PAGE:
Friday, February 18, 2011

Plastic Bag is not Duchamp's Urinal

Before continuing please 1) refer to the first longish sentence of Ander’s February 9th post (on Ruefle) OR 2) just read it here, quoted: “The better question is whether a thing essays and whether the way that thing essays—which is perhaps to say wiggles slightly, in a provocative or interrogative manner, as if by its act of unsurety, or doubling-back, renouncing its previous movement of mind or body—whether it reveals or illuminates some edge of meaning.” This will be our epigraph. For the sake of this blog post please accept this epigraph as a steady turtle. (Yes, one could probably posit other “better questions” or that this is not the “best question” to begin with here, but, regardless, this is what we are starting with. This is our ground point, our base, and from here on we will not concern ourselves with what this initial turtle is, or is not, standing on—i.e. if you are still wondering if Plastic Bag, this propaganda-esque short film, is, or is not, an essay, please stop wondering and let’s just get on with things.)

Considering our epigraph, an essay deserving the Essay Prize ought to display such wiggling (to wiggle = to essay = movement of mind) as we’ve not seen (or rarely seen) before, and, as our epigraph suggests, such an essay ought also to illuminate for us something greater, not just a fact or an opinion or a report, but a certain meaning scraped together from facts and opinions and reports and pasted together in such a way that when held up to the light an X is (clearly) visible to the astute reader/viewer. And so our questions then, regarding Plastic Bag, might begin: 1) Does this film display movement of mind, and if so, how lovely and nuanced is the wiggling being done? and 2) If there is wiggling, is all this wiggling around approaching some meaning, and if so, where does this meaning fall on the grand scale of great meanings?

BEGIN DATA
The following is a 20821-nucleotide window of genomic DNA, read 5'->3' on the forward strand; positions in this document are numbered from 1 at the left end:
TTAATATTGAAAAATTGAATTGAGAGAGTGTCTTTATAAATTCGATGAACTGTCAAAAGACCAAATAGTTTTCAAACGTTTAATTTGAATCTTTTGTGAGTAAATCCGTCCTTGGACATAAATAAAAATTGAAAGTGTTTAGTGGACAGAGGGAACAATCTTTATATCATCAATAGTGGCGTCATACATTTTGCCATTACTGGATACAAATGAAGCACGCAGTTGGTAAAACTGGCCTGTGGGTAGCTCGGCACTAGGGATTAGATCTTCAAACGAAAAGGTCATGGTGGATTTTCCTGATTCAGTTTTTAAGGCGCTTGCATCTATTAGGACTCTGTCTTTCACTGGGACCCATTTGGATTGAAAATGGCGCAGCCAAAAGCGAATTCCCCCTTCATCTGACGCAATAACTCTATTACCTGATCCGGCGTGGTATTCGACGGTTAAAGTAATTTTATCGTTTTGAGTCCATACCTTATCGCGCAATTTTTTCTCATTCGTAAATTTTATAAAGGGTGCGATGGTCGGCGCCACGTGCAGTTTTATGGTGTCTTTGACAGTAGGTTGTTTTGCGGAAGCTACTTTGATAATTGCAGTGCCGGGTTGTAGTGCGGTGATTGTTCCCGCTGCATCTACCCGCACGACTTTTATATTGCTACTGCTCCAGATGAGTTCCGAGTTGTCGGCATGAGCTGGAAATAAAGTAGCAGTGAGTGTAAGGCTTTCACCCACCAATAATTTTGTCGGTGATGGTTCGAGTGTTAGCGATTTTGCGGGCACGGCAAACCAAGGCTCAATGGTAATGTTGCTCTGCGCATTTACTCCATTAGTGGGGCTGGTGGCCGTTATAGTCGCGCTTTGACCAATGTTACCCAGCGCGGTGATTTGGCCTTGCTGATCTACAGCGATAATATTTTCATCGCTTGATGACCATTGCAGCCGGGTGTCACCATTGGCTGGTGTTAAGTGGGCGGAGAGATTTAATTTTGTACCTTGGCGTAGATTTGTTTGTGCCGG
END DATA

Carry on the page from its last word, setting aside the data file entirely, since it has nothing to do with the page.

The question of “inquiry” (read: movement of mind, wiggling) came up in our discussion of Plastic Bag last week, as in, is there inquiry present here? It was brought up that inquiry, in this instance, certainly arises via the viewer (the film inspires viewers’ minds to wiggle and squirm and writhe)—but I believe this inspiring of inquiry is inconsequential to the actual essaying being done, and it establishes a false criteria by which to judge Plastic Bag’s success as an essay.

Take Duchamp’s Fountain. It inspired a lot of wiggling in its viewers, and in doing so it was a successful art piece; it did (still does?) what Duchamp wanted it to do, though it, itself, has actually done very little—it simply exists, and its existence inspires brain-wiggling in those who see it. Fountain is art as object, not as essay, because it does not essay, not exactly, no. It itself does not move; it inspires movement. And while it might be true that Plastic Bag inspires a similar sort of thought-movement, it also does much more than that: Plastic Bag has voice, and demonstrates thought/thinking in itself. While Fountain represents Duchamp’s consciousness, his ideas, Plastic Bag actively reveals a (collaborative) consciousness at work, wiggling, that is to say actively extrapolating an idea, that is to say actively at work in the essay, essaying. And in this way, Plastic Bag is so much more than Duchamp’s urinal. It is an essaying essay.

The wiggling, the essaying within Plastic Bag (independent of any wiggling of the viewer), can be seen as playing out like this: A sustained, unique (collaborative) consciousness tracks the metaphorical and real blowing of a plastic bag through the world, and through the philosophical and moral digressions that have been (and are) often experienced by humanity, as it (we) also pass (whimsically) from one stage of life to the next. And from this tracking of this bag through these digressions and stages, we the viewers witness a (collaborative) consciousness, the consciousness of the film’s creators, wiggle, in a provocative and interrogative manner, flitting along from one place and idea to another, embodying its own unsurety, its occasional doubling-back, and if not its renouncing of its previous movement of mind, then at least it’s acceptance of that movement, and a particular gumption to charge forward. And this consciousness’ wiggling is particularly visible in the (underappreciated) nuances of the Herzog-delivered monologue.